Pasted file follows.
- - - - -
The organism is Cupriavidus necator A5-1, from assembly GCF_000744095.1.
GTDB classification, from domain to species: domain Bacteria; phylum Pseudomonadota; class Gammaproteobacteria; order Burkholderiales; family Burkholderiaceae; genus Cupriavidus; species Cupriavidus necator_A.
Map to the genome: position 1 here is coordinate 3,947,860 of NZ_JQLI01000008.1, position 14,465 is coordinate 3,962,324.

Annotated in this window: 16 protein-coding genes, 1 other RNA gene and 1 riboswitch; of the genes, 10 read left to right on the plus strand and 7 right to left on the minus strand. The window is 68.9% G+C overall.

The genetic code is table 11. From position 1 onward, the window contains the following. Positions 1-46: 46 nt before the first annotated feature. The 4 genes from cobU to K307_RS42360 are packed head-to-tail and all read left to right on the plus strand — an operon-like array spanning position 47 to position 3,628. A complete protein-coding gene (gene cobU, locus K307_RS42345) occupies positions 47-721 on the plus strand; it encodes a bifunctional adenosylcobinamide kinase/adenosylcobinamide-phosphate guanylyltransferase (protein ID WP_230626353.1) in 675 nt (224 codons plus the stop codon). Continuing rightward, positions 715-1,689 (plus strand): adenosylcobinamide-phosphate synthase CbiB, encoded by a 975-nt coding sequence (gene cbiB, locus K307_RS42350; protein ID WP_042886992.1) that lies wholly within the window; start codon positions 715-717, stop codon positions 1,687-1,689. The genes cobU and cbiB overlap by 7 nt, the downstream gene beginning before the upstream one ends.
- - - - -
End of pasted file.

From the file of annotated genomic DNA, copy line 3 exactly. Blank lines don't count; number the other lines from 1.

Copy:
Map to the genome: position 1 here is coordinate 3,947,860 of NZ_JQLI01000008.1, position 14,465 is coordinate 3,962,324.